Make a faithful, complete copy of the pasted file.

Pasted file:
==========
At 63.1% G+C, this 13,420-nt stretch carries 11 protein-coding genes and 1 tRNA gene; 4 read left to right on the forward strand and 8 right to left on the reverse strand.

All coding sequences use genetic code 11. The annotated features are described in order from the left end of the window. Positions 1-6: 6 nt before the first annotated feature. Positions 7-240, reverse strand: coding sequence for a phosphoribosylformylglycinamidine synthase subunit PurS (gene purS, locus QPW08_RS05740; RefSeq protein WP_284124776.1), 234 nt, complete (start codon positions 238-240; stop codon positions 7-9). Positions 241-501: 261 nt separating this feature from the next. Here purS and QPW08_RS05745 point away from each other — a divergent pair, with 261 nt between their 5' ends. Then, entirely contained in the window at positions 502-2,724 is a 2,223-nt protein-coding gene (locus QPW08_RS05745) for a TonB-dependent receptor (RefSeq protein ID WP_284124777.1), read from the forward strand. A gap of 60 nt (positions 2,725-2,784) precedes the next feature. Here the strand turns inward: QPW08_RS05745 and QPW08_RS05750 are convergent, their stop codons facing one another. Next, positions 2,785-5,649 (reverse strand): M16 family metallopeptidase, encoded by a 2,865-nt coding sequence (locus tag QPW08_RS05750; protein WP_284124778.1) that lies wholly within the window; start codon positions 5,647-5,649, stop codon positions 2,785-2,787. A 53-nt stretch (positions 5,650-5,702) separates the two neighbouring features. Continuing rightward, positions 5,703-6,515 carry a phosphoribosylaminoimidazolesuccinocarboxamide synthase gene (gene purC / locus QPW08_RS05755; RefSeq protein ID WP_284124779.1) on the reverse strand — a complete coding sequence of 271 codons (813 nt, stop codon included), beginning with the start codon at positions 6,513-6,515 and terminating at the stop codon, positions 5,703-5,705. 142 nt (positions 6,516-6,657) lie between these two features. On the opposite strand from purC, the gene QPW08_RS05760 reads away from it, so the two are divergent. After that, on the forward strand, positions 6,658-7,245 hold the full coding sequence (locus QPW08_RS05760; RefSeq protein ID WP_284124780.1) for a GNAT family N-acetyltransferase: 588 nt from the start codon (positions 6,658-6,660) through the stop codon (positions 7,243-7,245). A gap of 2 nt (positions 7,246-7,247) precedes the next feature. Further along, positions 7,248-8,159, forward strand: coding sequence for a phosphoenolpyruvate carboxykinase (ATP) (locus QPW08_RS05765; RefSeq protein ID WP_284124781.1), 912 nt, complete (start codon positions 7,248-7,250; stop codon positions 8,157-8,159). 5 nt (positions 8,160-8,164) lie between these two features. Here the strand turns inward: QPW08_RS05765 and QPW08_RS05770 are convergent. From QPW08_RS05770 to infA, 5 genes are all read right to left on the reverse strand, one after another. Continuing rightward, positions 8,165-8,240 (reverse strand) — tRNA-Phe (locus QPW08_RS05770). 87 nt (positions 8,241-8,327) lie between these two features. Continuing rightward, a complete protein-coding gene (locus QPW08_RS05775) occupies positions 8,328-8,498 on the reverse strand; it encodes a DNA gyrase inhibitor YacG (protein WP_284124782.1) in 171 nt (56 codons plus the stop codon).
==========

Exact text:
At 63.1% G+C, this 13,420-nt stretch carries 11 protein-coding genes and 1 tRNA gene; 4 read left to right on the forward strand and 8 right to left on the reverse strand.

All coding sequences use genetic code 11. The annotated features are described in order from the left end of the window. Positions 1-6: 6 nt before the first annotated feature. Positions 7-240, reverse strand: coding sequence for a phosphoribosylformylglycinamidine synthase subunit PurS (gene purS, locus QPW08_RS05740; RefSeq protein WP_284124776.1), 234 nt, complete (start codon positions 238-240; stop codon positions 7-9). Positions 241-501: 261 nt separating this feature from the next. Here purS and QPW08_RS05745 point away from each other — a divergent pair, with 261 nt between their 5' ends. Then, entirely contained in the window at positions 502-2,724 is a 2,223-nt protein-coding gene (locus QPW08_RS05745) for a TonB-dependent receptor (RefSeq protein ID WP_284124777.1), read from the forward strand. A gap of 60 nt (positions 2,725-2,784) precedes the next feature. Here the strand turns inward: QPW08_RS05745 and QPW08_RS05750 are convergent, their stop codons facing one another. Next, positions 2,785-5,649 (reverse strand): M16 family metallopeptidase, encoded by a 2,865-nt coding sequence (locus tag QPW08_RS05750; protein WP_284124778.1) that lies wholly within the window; start codon positions 5,647-5,649, stop codon positions 2,785-2,787. A 53-nt stretch (positions 5,650-5,702) separates the two neighbouring features. Continuing rightward, positions 5,703-6,515 carry a phosphoribosylaminoimidazolesuccinocarboxamide synthase gene (gene purC / locus QPW08_RS05755; RefSeq protein ID WP_284124779.1) on the reverse strand — a complete coding sequence of 271 codons (813 nt, stop codon included), beginning with the start codon at positions 6,513-6,515 and terminating at the stop codon, positions 5,703-5,705. 142 nt (positions 6,516-6,657) lie between these two features. On the opposite strand from purC, the gene QPW08_RS05760 reads away from it, so the two are divergent. After that, on the forward strand, positions 6,658-7,245 hold the full coding sequence (locus QPW08_RS05760; RefSeq protein ID WP_284124780.1) for a GNAT family N-acetyltransferase: 588 nt from the start codon (positions 6,658-6,660) through the stop codon (positions 7,243-7,245). A gap of 2 nt (positions 7,246-7,247) precedes the next feature. Further along, positions 7,248-8,159, forward strand: coding sequence for a phosphoenolpyruvate carboxykinase (ATP) (locus QPW08_RS05765; RefSeq protein ID WP_284124781.1), 912 nt, complete (start codon positions 7,248-7,250; stop codon positions 8,157-8,159). 5 nt (positions 8,160-8,164) lie between these two features. Here the strand turns inward: QPW08_RS05765 and QPW08_RS05770 are convergent. From QPW08_RS05770 to infA, 5 genes are all read right to left on the reverse strand, one after another. Continuing rightward, positions 8,165-8,240 (reverse strand) — tRNA-Phe (locus QPW08_RS05770). 87 nt (positions 8,241-8,327) lie between these two features. Continuing rightward, a complete protein-coding gene (locus QPW08_RS05775) occupies positions 8,328-8,498 on the reverse strand; it encodes a DNA gyrase inhibitor YacG (protein WP_284124782.1) in 171 nt (56 codons plus the stop codon).